Joshua Hagler is known for his large-scale paintings depicting psychologically charged scenes centered on human figures, often in states of tension and conflict. Lately, he has been watching a lot of Westerns. These films have troubled and inspired him, leading him to the creation of a new traveling series called “The Adopted.”
The dark visions in “The Adopted” were initially unveiled in an exhibition at La Sierra University’s Brandstater Gallery in Riverside, California. Each painting is sparked by specific quotes or scenes in Western movies that captured Hagler’s attention. He watched these films through the lens of colonialism, noting in particular the dynamic between whites and Native Americans as well as the casting decisions that sometimes put white actors in Native American roles. “I am interested in examining a certain cultural anxiety expressed through a desire for a simpler and more deeply felt experience of being alive,” he has said, “as well as a self-conscious need to reconcile historical atrocities with mainstream progress narratives.”
Hagler responds with paintings that merge abstraction and figuration on heavily worked surfaces marked by smears, cuts, puddles, and drips of paint. These abstract passages overlap with expressively rendered figures and scenes. In an especially charged canvas, titled Hidasleep for a million years before the Brother goes Fugitive and only for Fugitives does it stir and call (2015), the artist focuses on two men—seemingly a white man and a Native American—locked in a fight. We see them on the ground, the white figure on top, ready to plunge a dagger into the Native American man pinned beneath him. The grisly scene plays out on a dark-hued, rocky landscape, interrupted by smeary spots of burnt orange.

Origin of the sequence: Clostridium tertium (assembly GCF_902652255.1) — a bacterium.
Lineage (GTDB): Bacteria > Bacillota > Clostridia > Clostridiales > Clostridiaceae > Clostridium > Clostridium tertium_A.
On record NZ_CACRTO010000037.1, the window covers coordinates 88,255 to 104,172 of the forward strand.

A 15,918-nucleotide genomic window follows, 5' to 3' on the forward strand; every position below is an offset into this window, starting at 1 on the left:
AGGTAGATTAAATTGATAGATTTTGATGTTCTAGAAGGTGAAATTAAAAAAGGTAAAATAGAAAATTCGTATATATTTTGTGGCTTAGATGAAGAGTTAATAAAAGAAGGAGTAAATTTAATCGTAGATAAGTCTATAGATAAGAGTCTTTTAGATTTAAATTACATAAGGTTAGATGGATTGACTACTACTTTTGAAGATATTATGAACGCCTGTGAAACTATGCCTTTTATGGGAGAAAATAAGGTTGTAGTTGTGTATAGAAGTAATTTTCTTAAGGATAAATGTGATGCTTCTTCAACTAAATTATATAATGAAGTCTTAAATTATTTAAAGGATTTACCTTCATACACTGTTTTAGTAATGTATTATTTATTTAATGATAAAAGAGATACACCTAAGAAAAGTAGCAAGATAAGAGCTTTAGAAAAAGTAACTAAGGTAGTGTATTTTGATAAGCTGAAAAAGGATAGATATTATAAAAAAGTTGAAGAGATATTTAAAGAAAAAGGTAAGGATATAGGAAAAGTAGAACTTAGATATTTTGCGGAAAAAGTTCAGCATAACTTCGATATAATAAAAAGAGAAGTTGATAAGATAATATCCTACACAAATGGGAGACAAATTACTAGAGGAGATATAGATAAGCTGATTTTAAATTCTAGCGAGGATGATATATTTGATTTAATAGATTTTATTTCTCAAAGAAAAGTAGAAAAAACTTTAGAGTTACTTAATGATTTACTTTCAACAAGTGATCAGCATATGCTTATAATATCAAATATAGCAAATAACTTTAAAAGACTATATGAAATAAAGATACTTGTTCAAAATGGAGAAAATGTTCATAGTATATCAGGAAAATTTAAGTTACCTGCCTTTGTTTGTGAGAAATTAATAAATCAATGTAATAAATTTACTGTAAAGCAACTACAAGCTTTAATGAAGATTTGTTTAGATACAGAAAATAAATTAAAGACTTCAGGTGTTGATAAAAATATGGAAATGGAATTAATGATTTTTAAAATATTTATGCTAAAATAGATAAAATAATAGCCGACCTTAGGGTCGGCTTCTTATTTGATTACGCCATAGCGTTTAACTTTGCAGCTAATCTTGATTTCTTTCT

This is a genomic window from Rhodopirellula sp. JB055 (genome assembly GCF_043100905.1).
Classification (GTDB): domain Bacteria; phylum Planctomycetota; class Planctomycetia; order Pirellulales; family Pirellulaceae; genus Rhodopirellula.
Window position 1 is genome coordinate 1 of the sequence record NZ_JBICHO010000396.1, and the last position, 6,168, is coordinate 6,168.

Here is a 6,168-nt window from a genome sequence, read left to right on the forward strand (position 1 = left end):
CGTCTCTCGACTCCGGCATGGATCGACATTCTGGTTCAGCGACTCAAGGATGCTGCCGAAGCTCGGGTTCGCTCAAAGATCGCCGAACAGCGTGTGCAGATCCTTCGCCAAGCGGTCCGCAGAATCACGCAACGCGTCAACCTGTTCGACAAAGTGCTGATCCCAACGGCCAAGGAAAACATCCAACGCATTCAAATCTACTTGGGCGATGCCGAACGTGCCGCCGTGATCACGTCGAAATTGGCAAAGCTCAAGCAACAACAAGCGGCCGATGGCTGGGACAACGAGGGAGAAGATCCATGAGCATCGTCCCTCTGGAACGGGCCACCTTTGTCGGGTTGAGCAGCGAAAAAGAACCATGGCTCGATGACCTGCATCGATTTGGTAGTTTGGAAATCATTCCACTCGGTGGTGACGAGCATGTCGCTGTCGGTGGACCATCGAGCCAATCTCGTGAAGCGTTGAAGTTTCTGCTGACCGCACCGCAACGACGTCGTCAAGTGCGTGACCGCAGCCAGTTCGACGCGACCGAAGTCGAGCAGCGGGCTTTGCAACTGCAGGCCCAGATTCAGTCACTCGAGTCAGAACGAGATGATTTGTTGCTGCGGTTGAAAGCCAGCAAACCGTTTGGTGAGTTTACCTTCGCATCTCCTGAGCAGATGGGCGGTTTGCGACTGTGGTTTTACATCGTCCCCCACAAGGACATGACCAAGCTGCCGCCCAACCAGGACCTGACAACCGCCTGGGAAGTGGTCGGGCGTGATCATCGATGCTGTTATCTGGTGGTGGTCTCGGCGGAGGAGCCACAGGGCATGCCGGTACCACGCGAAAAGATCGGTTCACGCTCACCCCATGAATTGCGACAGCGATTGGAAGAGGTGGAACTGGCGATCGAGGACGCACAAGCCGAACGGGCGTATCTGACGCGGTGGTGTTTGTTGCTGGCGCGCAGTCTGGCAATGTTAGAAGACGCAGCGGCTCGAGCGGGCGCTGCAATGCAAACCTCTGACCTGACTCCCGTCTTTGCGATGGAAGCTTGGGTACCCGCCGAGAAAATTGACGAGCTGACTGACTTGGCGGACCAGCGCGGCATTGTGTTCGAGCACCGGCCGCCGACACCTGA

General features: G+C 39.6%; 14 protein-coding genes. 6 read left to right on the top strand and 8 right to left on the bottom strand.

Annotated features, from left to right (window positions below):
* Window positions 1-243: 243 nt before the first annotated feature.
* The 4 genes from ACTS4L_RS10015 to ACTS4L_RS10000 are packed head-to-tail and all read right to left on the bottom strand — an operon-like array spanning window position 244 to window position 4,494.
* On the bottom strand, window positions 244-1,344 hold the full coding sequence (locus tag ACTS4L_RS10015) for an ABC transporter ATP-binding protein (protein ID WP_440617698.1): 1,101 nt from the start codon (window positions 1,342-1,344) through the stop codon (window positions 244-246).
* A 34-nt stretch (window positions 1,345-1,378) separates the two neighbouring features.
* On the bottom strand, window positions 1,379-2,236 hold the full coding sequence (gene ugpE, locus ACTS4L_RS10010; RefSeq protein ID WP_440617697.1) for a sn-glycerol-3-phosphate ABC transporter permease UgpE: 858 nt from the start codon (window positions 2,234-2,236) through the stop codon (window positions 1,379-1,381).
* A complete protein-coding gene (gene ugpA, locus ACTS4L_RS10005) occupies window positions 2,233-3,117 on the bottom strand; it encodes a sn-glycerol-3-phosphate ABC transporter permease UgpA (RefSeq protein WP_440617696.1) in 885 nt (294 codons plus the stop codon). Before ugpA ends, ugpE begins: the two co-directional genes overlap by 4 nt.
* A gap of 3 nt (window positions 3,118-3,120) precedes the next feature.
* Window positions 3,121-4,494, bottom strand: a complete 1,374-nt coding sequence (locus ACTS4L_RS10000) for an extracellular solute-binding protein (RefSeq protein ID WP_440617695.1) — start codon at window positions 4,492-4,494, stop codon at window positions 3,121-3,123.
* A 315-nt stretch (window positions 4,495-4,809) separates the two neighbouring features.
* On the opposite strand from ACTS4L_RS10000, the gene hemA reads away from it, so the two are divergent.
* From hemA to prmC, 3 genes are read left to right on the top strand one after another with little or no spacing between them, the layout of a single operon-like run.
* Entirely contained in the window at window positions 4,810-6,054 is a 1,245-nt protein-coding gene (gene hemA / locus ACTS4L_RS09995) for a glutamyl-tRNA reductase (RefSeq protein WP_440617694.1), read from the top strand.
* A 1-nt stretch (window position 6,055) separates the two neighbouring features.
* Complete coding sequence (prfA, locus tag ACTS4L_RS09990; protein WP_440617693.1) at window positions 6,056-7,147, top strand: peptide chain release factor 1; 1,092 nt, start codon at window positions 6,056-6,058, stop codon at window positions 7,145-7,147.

“I want the paintings to have the feeling of vague recollection, a memory that starts to form but disappears,” Hagler has said. He admits that fully reconnecting with the past is impossible, yet there are degrees of acceptance. “The colonist who is barely or not at all conscious of his identity as such is at the heart of what the work is about.”